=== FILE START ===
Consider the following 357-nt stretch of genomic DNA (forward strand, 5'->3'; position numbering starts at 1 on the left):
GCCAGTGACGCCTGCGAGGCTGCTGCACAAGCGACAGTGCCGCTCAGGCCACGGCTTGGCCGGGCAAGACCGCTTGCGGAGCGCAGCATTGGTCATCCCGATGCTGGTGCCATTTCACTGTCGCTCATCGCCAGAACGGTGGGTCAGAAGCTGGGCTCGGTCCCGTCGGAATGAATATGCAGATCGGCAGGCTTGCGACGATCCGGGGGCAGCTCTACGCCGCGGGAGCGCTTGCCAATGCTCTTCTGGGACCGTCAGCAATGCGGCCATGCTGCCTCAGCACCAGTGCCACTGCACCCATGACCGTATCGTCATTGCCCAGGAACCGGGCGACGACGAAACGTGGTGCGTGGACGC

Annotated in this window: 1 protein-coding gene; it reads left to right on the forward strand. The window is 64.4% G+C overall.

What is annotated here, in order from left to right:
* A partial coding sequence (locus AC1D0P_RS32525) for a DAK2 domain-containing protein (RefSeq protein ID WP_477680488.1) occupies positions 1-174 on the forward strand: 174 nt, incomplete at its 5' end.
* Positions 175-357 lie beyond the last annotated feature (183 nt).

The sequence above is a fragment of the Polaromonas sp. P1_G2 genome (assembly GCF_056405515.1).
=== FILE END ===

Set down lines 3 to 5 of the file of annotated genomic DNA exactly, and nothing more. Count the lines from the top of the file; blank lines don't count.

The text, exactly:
Annotated in this window: 1 protein-coding gene; it reads left to right on the forward strand. The window is 64.4% G+C overall.

What is annotated here, in order from left to right:
* A partial coding sequence (locus AC1D0P_RS32525) for a DAK2 domain-containing protein (RefSeq protein ID WP_477680488.1) occupies positions 1-174 on the forward strand: 174 nt, incomplete at its 5' end.